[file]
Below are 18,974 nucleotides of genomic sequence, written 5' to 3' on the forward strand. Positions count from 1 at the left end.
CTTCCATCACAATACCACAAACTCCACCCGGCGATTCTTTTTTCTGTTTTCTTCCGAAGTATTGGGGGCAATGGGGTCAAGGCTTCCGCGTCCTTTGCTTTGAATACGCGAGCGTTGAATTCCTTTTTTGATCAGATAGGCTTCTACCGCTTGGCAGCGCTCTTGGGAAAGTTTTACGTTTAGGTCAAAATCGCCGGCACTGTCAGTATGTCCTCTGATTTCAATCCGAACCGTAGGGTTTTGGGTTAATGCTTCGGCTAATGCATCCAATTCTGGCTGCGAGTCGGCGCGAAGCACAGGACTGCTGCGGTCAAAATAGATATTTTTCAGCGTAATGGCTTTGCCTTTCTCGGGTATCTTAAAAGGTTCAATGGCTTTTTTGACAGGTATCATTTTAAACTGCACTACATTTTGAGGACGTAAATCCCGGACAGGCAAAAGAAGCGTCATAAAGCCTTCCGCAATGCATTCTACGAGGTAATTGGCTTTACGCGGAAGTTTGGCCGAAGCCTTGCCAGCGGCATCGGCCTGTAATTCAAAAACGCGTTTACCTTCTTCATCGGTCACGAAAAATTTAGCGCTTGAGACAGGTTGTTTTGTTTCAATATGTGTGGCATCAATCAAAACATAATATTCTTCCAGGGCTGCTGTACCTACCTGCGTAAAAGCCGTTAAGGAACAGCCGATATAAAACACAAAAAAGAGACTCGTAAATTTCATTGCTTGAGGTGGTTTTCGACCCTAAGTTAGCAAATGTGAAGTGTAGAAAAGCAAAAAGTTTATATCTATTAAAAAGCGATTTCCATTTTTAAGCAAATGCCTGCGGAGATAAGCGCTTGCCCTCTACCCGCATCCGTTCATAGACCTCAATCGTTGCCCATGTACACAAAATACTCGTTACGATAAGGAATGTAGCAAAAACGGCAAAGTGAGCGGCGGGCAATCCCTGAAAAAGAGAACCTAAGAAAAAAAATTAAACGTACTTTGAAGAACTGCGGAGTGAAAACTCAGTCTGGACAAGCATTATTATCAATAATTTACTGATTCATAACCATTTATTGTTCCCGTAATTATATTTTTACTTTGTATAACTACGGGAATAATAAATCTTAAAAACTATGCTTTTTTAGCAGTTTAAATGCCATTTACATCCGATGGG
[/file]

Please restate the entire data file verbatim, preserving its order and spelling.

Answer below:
Below are 18,974 nucleotides of genomic sequence, written 5' to 3' on the forward strand. Positions count from 1 at the left end.
CTTCCATCACAATACCACAAACTCCACCCGGCGATTCTTTTTTCTGTTTTCTTCCGAAGTATTGGGGGCAATGGGGTCAAGGCTTCCGCGTCCTTTGCTTTGAATACGCGAGCGTTGAATTCCTTTTTTGATCAGATAGGCTTCTACCGCTTGGCAGCGCTCTTGGGAAAGTTTTACGTTTAGGTCAAAATCGCCGGCACTGTCAGTATGTCCTCTGATTTCAATCCGAACCGTAGGGTTTTGGGTTAATGCTTCGGCTAATGCATCCAATTCTGGCTGCGAGTCGGCGCGAAGCACAGGACTGCTGCGGTCAAAATAGATATTTTTCAGCGTAATGGCTTTGCCTTTCTCGGGTATCTTAAAAGGTTCAATGGCTTTTTTGACAGGTATCATTTTAAACTGCACTACATTTTGAGGACGTAAATCCCGGACAGGCAAAAGAAGCGTCATAAAGCCTTCCGCAATGCATTCTACGAGGTAATTGGCTTTACGCGGAAGTTTGGCCGAAGCCTTGCCAGCGGCATCGGCCTGTAATTCAAAAACGCGTTTACCTTCTTCATCGGTCACGAAAAATTTAGCGCTTGAGACAGGTTGTTTTGTTTCAATATGTGTGGCATCAATCAAAACATAATATTCTTCCAGGGCTGCTGTACCTACCTGCGTAAAAGCCGTTAAGGAACAGCCGATATAAAACACAAAAAAGAGACTCGTAAATTTCATTGCTTGAGGTGGTTTTCGACCCTAAGTTAGCAAATGTGAAGTGTAGAAAAGCAAAAAGTTTATATCTATTAAAAAGCGATTTCCATTTTTAAGCAAATGCCTGCGGAGATAAGCGCTTGCCCTCTACCCGCATCCGTTCATAGACCTCAATCGTTGCCCATGTACACAAAATACTCGTTACGATAAGGAATGTAGCAAAAACGGCAAAGTGAGCGGCGGGCAATCCCTGAAAAAGAGAACCTAAGAAAAAAAATTAAACGTACTTTGAAGAACTGCGGAGTGAAAACTCAGTCTGGACAAGCATTATTATCAATAATTTACTGATTCATAACCATTTATTGTTCCCGTAATTATATTTTTACTTTGTATAACTACGGGAATAATAAATCTTAAAAACTATGCTTTTTTAGCAGTTTAAATGCCATTTACATCCGATGGG